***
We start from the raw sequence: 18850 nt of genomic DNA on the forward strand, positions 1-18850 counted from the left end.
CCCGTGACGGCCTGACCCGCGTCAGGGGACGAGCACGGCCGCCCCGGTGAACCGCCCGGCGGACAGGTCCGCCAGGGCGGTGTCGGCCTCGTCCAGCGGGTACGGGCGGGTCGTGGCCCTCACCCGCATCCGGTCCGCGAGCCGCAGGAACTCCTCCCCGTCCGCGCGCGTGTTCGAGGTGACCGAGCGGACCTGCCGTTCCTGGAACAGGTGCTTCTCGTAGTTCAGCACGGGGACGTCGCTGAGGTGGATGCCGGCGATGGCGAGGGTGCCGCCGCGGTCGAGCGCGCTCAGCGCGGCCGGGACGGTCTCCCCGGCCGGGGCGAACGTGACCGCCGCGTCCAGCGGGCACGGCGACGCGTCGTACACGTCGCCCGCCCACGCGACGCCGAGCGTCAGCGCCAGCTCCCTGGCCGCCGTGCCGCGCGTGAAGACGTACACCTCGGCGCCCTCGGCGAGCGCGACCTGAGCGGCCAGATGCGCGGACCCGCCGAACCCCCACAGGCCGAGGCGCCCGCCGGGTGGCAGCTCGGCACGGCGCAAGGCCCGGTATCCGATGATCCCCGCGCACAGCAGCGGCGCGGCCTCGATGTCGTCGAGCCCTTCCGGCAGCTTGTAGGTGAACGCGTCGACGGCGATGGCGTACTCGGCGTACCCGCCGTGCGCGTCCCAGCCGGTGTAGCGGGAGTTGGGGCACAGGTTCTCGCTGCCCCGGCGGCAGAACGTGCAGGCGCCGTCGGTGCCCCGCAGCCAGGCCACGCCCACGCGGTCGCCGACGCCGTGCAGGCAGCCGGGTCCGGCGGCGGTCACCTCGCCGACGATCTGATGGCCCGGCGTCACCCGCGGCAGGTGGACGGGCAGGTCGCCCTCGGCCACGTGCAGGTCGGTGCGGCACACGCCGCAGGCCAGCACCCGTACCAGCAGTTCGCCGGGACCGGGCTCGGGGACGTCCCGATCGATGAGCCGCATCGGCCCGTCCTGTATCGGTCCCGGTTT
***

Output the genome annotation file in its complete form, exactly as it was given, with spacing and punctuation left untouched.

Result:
We start from the raw sequence: 18850 nt of genomic DNA on the forward strand, positions 1-18850 counted from the left end.
CCCGTGACGGCCTGACCCGCGTCAGGGGACGAGCACGGCCGCCCCGGTGAACCGCCCGGCGGACAGGTCCGCCAGGGCGGTGTCGGCCTCGTCCAGCGGGTACGGGCGGGTCGTGGCCCTCACCCGCATCCGGTCCGCGAGCCGCAGGAACTCCTCCCCGTCCGCGCGCGTGTTCGAGGTGACCGAGCGGACCTGCCGTTCCTGGAACAGGTGCTTCTCGTAGTTCAGCACGGGGACGTCGCTGAGGTGGATGCCGGCGATGGCGAGGGTGCCGCCGCGGTCGAGCGCGCTCAGCGCGGCCGGGACGGTCTCCCCGGCCGGGGCGAACGTGACCGCCGCGTCCAGCGGGCACGGCGACGCGTCGTACACGTCGCCCGCCCACGCGACGCCGAGCGTCAGCGCCAGCTCCCTGGCCGCCGTGCCGCGCGTGAAGACGTACACCTCGGCGCCCTCGGCGAGCGCGACCTGAGCGGCCAGATGCGCGGACCCGCCGAACCCCCACAGGCCGAGGCGCCCGCCGGGTGGCAGCTCGGCACGGCGCAAGGCCCGGTATCCGATGATCCCCGCGCACAGCAGCGGCGCGGCCTCGATGTCGTCGAGCCCTTCCGGCAGCTTGTAGGTGAACGCGTCGACGGCGATGGCGTACTCGGCGTACCCGCCGTGCGCGTCCCAGCCGGTGTAGCGGGAGTTGGGGCACAGGTTCTCGCTGCCCCGGCGGCAGAACGTGCAGGCGCCGTCGGTGCCCCGCAGCCAGGCCACGCCCACGCGGTCGCCGACGCCGTGCAGGCAGCCGGGTCCGGCGGCGGTCACCTCGCCGACGATCTGATGGCCCGGCGTCACCCGCGGCAGGTGGACGGGCAGGTCGCCCTCGGCCACGTGCAGGTCGGTGCGGCACACGCCGCAGGCCAGCACCCGTACCAGCAGTTCGCCGGGACCGGGCTCGGGGACGTCCCGATCGATGAGCCGCATCGGCCCGTCCTGTATCGGTCCCGGTTT